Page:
The study, which is ongoing, is looking at the impact of non-invasive spinal stimulation for the treatment of Major Depressive Disorder. The team is testing an exclusively investigational device to apply a small electrical current through the skin to modulate spinal pathways and modify the disturbed communication between the brain and the body. The patent will protect the idea of modulating the spinal cord function for the purposes of treating psychiatric disorders with UC as assignee.

“We are proposing that by modulating spinal cord function we can have an effect on the psychiatric disorder. We are gathering these data to give us a signal of how to develop new methods to treat depression and, ideally, expand to other psychiatric disorders,” said Romo-Nava.

Romo-Nava received the 2017 Young Investigator Award from the National Alliance for Research in Schizophrenia and Depression (NARSAD) granted by the Brain and Behavior Research Foundation for this study. Dr. Romo-Nava is also currently funded by a NIMH K23 Career Development Award.

The study is currently recruiting participants between the ages of 18 and 55 who are currently moderately depressed for at least one month and not currently on medication for the treatment of depression. Participants would be required to complete a phone screening, attend a screening visit that includes labs and other tests, attend a baseline visit and attend 20-minute stimulation sessions three times per week for eight weeks. Eligible participants will be compensated up to $250 for their time and travel. A pre-screening questionnaire, as well as more information on this and other studies conducted at the Lindner Center of HOPE Research Institute can be found at www.LCOH.info.

 

Lindner Center of HOPE  provides excellent, patient-centered, scientifically advanced care for individuals suffering with mental illness. A state-of-the-science mental-health center and charter member of the National Network of Depression Centers, the center provides psychiatric hospitalization and partial hospitalization for individuals 12 years and older, outpatient services for all ages, diagnostic and short-term residential services for adults and adolescents, intensive outpatient program for substance abuse and co-occurring disorders for adults and research. The center is enhanced by its partnership with UC Health as its clinicians are ranked among the best providers locally, nationally and internationally. Together Lindner Center of HOPE and UC Health offer a true system of mental health care in the Greater Cincinnati area and across the country. The center is also affiliated with the University of Cincinnati (UC) College of Medicine.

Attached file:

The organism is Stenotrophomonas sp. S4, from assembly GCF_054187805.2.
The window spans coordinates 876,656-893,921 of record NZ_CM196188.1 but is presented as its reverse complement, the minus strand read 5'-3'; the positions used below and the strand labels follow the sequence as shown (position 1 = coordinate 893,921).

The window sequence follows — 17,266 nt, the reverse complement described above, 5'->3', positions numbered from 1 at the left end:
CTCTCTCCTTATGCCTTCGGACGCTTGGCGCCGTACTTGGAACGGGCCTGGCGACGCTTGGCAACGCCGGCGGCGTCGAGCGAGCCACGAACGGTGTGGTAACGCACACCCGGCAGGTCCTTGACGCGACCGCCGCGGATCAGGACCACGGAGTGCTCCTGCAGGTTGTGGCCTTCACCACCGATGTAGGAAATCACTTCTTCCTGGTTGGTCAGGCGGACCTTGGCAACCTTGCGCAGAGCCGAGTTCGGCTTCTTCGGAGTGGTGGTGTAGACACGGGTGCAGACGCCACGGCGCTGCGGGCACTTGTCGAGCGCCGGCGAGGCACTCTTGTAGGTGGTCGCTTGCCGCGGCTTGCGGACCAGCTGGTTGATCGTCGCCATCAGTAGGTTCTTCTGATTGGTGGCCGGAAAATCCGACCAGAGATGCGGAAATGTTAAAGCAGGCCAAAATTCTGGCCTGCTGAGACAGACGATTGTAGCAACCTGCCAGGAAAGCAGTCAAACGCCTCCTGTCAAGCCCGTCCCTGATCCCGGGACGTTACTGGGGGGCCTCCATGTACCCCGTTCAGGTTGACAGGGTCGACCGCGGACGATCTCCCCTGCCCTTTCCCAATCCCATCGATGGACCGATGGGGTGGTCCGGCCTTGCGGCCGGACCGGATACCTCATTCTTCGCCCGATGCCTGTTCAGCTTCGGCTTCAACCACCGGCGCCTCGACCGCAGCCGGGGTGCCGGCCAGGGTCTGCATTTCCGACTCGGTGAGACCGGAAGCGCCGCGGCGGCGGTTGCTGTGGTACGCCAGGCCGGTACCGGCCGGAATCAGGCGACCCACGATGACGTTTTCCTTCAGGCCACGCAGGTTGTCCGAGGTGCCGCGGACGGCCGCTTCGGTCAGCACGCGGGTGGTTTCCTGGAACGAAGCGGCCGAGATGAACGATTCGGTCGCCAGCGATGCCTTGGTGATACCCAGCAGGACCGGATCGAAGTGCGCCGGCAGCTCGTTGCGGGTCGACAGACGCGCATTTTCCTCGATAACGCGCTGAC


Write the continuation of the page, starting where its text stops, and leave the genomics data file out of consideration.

Professor Susan McElroy of the Lindner Center of HOPE leads a group researching potential new medications for BN and BED. As part of this work, Professor McElroy and her colleagues Anna Guerdjikova, Nicole Mori and Francesco Romo-Nava recently investigated the potential of existing drugs in treating binge eating conditions.”

 

Read their latest findings and learn more about the important need for identifying new binge eating medications: http://cdn.researchoutreach.org/Flipbooks/RO118/index.html#  pages 74-77.

 

National Institute of Mental Health Acknowledges Dr. Romo-Nava with Highly Coveted Award

Dr. Francisco Romo-Nava, MD, PhD

Mason, OH –The National Institute of Mental Health (NIMH) awarded a K23 Career Development Award titled “The role of the circadian system in binge eating disorder” to Dr. Francisco Romo-Nava, MD, PhD, Associate Chief Research Officer at The Research Institute at Lindner Center of HOPE. This is a highly competitive award for clinician-scientists that will enable the development of the “Neuroscience of the Body Research Program” to study the role of brain-body communication in psychiatric disorders.

This K-23 award involves a study with a novel approach to investigate the circadian system function and its’ potential as a therapeutic target in binge eating disorder. During this award, Dr. Romo-Nava will receive mentoring by world renowned researchers. Dr. Susan L. McElroy, Chief Research Officer at The Research Institute at Lindner Center of HOPE, will mentor Dr. Romo-Nava during the award period. Dr. Romo-Nava will also receive mentoring by Dr. Carlos Grilo at Yale University, Dr. Frank Scheer at Harvard University, Dr. Robert McNamara and Dr. Jeffrey Welge at the University of Cincinnati. Dr. Romo-Nava will also collaborate with Dr. Helen Burgess at the University of Michigan.